At the French Open, Roger Federer and Novak Djokovic haven't quite established the rivalry of Federer and Nadal or even Djokovic and Nadal, but they will be well on their way after Friday's semifinal, which shouldn't disappoint.
As the rivalry between these two begins to get bigger than ever, let's take a look back at their history on clay together.
Prior to 2011, Djokovic and Federer met just three times on a clay surface, and none of those were at the French Open.
The first occurred at Monte Carlo in 2006, when Federer was the King of everything—except when it came to the French Open against Rafael Nadal—and Djokovic was a mere 19-year-old.
Fed-Ex managed to get past Djokovic, but it took all three sets.
The next meeting came again at Monte Carlo, this time in 2008. Federer led 6-3, 3-2 before Djokovic retired due to a breathing illness.
Djoker was finally able to get to Federer in 2009 when the two met in the semifinals of the Italian Open. Federer won the first set, but Djokovic won the next two to take the match before falling to Nadal in the finals.
Coincidentally, after falling to Djokovic on clay for the first time in his career, Federer went on to beat Nadal at Madrid, and then won his only French Open title a few weeks later.
French Open 2011
Finally, last year, Federer and Djokovic met in the French Open, and they did not disappoint.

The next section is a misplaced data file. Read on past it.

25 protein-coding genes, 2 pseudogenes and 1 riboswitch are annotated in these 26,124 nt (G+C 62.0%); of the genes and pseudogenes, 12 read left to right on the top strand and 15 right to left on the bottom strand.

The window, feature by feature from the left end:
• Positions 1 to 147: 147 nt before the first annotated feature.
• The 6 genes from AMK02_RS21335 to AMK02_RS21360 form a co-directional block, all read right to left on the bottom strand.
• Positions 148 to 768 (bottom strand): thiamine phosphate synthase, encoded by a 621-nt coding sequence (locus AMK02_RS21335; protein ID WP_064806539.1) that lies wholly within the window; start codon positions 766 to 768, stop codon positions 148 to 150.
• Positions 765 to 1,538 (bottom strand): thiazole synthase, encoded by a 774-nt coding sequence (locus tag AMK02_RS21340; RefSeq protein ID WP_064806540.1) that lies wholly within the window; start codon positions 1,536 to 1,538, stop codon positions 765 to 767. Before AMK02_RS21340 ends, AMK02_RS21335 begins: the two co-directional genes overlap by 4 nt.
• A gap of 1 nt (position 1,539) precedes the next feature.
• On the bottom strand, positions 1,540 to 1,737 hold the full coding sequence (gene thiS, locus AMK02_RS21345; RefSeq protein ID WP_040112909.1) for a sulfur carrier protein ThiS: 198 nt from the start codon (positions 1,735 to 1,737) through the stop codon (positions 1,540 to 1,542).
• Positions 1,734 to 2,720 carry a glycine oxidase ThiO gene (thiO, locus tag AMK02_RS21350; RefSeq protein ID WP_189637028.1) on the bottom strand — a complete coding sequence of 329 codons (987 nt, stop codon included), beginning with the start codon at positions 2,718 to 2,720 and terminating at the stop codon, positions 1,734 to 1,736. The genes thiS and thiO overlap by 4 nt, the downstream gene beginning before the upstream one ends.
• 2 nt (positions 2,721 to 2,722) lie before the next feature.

Fed-Ex won in four sets, but it was much closer than it sounds, as he benefited from winning the tiebreak in both the first and fourth set.
It was an evenly fought match. Federer got in 65 percent of his first serves, broke Djoker four times, smashed 48 winners and had 46 unforced errors.
Djokovic, on the other hand, put in 67 percent of his first serve, broke Federer four times, had 40 winners and 41 unforced errors.
In the end, Federer's 18 aces combined with his ability to control the net were the deciding factors.
He, of course, went on to lose to Nadal in a final that was just as exciting.
Just two weeks ago, Djokovic knocked off Federer in straight sets in the semifinals at Rome.
Federer only got in 49 percent of his serves and simply didn't look like his normal self as Djokovic broke him three times and rolled to a fairly easy victory.
Of course, if history is any indication, Federer will rebound from this loss and go on to win the French Open, just like in 2009.
But this isn't quite 2009. Djokovic is better, and Nadal will likely be waiting in the finals.
Nonetheless, we have another Federer-Djokovic matchup, and no matter who comes out on top, color me excited that the number of these duels have been increasing in the past two years.
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